The story of our independence: The Mahatma as Satyagrahi

  • Saudamini Jain, Hindustan Times
  • Updated: Aug 11, 2015 15:06 IST

The Mahatma As Satyagrahi

This unassuming walking stick became an unlikely symbol of the Dandi March, the Salt Satyagraha that launched the Civil Disobedience Movement and propelled Mahatma Gandhi to global prominence. It originally belonged to the Kannada poet Govind Pai, who passed it on to Kaka Kalelkar, the principal of the Gujarat Vidyapeeth School. Kalelkar in turn gifted the 54-inch-long, bamboo stick to the Mahatma.

And so, stick in hand, on March 12, 1930, Gandhi led the salt march from the Sabarmati Ashram near Ahmedabad, through the villages of Gujarat, to the coast at Dandi to break the Salt Act. The Act gave the government monopoly on making salt and by taxing it, increased the price of a daily necessity. Gandhi called it "the most inhuman poll tax that ingenuity of man can devise." His progress over the next 24 days was printed in newspapers across the country and covered extensively by the international press.

Satyagrahis going to prepare salt during the march. (Photos courtesy: National Gandhi Museum and Library, Delhi.)

On 6 April, Gandhi picked up a handful of salt – announcing, "With this salt I am shaking the foundations of the [British] empire" – and inaugurated the Civil Disobedience Movement. It spread so rapidly and so widely, that within a month, in May, the Viceroy had ordered the arrest of the Mahatma.

The Salt Satyagraha, however, went on. Gandhi’s next plan was to take possession of the salt beds of Dharasana, near Dandi. Sarojini Naidu, among other leaders, led a band of 2,000 towards the Dharasana salt works – they were beaten by the police, 320 were injured, two died and hundreds were arrested.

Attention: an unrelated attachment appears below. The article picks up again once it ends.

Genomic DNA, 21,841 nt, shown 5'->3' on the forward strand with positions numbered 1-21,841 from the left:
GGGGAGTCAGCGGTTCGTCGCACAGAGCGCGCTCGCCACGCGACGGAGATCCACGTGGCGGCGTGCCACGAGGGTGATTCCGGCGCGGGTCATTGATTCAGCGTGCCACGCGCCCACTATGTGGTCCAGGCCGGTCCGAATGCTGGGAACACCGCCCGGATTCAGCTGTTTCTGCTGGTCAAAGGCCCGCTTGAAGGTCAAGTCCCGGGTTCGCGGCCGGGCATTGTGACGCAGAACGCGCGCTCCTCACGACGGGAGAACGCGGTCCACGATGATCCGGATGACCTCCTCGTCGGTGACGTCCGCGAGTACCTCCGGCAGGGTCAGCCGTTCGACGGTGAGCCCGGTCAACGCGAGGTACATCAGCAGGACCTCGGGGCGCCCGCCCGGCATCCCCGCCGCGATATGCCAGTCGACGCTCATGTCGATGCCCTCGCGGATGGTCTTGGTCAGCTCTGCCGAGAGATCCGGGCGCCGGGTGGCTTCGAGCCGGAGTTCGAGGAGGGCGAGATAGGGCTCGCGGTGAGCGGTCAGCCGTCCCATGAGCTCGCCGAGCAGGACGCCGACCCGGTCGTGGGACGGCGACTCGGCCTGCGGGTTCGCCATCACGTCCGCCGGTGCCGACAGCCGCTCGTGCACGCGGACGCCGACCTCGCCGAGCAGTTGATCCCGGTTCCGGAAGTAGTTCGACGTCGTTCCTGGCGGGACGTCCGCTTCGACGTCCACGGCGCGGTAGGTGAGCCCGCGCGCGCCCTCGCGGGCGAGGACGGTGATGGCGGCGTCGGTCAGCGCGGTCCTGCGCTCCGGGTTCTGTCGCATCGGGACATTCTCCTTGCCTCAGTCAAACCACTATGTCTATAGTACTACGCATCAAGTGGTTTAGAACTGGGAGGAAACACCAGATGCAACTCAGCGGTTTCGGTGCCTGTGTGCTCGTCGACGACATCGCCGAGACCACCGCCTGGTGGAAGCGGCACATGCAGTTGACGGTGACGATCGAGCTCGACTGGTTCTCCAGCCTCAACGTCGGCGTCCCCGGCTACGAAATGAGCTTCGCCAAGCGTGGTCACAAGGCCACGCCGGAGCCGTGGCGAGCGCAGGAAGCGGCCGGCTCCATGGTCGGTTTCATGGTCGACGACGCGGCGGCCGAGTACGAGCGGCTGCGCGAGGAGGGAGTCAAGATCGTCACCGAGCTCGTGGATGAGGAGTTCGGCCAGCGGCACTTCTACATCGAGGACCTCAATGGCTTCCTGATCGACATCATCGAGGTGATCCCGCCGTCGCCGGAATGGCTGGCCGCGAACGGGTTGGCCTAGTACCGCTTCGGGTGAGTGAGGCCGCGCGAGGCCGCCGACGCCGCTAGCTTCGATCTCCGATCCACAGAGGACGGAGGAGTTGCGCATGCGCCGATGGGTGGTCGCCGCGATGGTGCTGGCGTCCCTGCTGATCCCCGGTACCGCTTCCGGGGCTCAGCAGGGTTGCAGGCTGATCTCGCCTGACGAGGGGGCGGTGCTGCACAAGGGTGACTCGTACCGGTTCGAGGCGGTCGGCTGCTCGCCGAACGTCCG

At Wadala, in Bombay, 15,000 people broke the police cordon and carried away salt. Thousands of people in Karnataka, Andhra Pradesh, Bengal and Orissa participated in the Salt Satyagraha, faced the police and in some centres managed to manufacture ‘illegal’ salt.

Simultaneously, the boycott of foreign goods continued. By the 1930s, women – and even young girls – had become active participants in the freedom movement. They would stand outside shops selling foreign cloth and liquor, asking both customers and shopkeepers to boycott foreign-made goods.

After Gandhi’s arrest, poet Sarojini Naidu (below), the first woman president of the Congress, carried on with the Salt Satyagraha at Dharasana. The 2,000 satyagrahis she led were beaten by the police so brutally that Webb Miller, an American journalist, reported, "I have never witnessed such harrowing scenes as at Dharasana" (Photo: Corbis)

The Do Or Die Ultimatum

The Congress session in Bombay in August 1942 was unprecedented. In the midst of the Second World War, the British were not willing to discuss any real Constitutional changes, and Congress leaders realised that a struggle was inevitable. Anti-British sentiment was very strong, and the impact of the Second World War (like food shortages) also added to the discontentment with the government.